Imprisonment for up to 2 years, a fine, or both. Rahul Gandhi was sentenced to 2 years in prison under this section, which triggered the law that led to his disqualification from Parliament.

Section 503- Criminal intimidation

Criminalises the act of threatening another person with injury to their person, property, or reputation with the intention to cause fear or compel them to do something against their will

Imprisonment for up to two years, a fine, or both, depending on the circumstances and severity of the threat.

 

Section 504- Intentional insult

Pertains to intentional insult with intent to provoke breach of the peace”.

Imprisonment for up to two years, a fine, or both

Information Technology Act, 2000

Provisions

About

Penalty

Section 67- Publication in electronic form

Pertains to “publishing or transmitting obscene material in electronic form”

3-year prison term, a fine, or both

Section 69- National security

Empowers the government to intercept, monitor, or decrypt any information generated, transmitted, received, or stored in any computer resource in the interest of national security.

Does not specify a punishment but outlines the government’s authority to access such information under certain conditions.

Section 69- Safe harbour provision

Provides safe harbour provisions for intermediaries, shielding them from liability for user-generated content if they follow certain due diligence requirements.

Does not specify punishment but defines the legal responsibilities and immunities of intermediaries in handling user content

  • Disaster Management Act, 2005- Section 54 says that if any person circulates any fake news or warning as to disaster, or regarding its severity or magnitude, which leads to panic among the public, then such person shall be punished with one year of imprisonment or with fine.
  • The Digital Personal Data Protection Bill 2023 - It has provisions to curb the misuse of individuals’ data on online platforms.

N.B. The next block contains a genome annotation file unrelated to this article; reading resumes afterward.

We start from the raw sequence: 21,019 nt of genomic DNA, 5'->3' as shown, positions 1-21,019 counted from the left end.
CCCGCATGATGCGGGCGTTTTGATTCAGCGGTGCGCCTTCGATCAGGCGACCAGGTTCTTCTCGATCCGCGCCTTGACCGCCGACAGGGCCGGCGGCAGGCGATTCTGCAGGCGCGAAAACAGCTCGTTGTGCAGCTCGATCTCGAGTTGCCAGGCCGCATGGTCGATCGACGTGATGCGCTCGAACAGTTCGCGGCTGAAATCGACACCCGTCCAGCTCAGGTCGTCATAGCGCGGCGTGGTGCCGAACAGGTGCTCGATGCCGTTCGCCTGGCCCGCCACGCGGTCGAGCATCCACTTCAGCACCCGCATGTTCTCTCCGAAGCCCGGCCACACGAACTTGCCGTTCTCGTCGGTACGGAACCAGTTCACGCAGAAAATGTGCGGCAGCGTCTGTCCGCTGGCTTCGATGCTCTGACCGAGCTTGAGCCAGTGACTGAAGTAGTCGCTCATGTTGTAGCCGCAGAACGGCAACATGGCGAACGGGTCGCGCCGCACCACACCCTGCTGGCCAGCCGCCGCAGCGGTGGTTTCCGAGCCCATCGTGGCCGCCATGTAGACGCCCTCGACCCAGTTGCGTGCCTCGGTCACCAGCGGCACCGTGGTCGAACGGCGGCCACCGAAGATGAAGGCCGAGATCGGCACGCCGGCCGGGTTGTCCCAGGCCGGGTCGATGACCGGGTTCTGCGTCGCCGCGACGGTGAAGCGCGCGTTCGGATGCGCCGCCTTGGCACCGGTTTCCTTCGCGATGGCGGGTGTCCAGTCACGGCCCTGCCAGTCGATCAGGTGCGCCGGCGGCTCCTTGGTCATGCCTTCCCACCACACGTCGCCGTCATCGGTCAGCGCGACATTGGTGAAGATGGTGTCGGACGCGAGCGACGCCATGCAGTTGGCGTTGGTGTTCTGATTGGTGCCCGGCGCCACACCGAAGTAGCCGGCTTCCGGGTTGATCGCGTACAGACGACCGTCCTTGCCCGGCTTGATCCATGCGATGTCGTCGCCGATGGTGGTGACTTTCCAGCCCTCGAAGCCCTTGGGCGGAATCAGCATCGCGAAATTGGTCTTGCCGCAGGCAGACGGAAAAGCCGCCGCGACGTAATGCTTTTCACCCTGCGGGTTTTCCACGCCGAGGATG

Other Measures

  • The Government has set up of a Fact Check Unit under the Press Information Bureau.
  • It has notified the Information Technology (Intermediary Guidelines and Digital Media Ethics Code) Rules, 2021, under the Information Technology Act, 2000.
  • Some well-known initiatives are, the launch of a chatbot named ‘MyGov Corona Helpdesk’ by WhatsApp in partnership with the health ministry to provide accurate information.
  • The government has also imposed limitation on the forward of WhatsApp messages.

The Shreya Singhal v. Union of India case has exempted the intermediaries from incurring any liability for the content posted by the third parties.

What lies ahead?

  • Karnataka oversight panel was constituted to curb fake news and menace of misinformation especially in digital platforms, without curbing the freedom of expression.
  • It is necessary to enlist the support of social media in calling out fake speech.
  • The principle must be to identify what is false and trust the people.

 

References

  1. Indian Express-  Explained fake news and misinformation
  2. WHO- Infodemic negative impact on people’s health
  3. World Economic Forum- What is fake news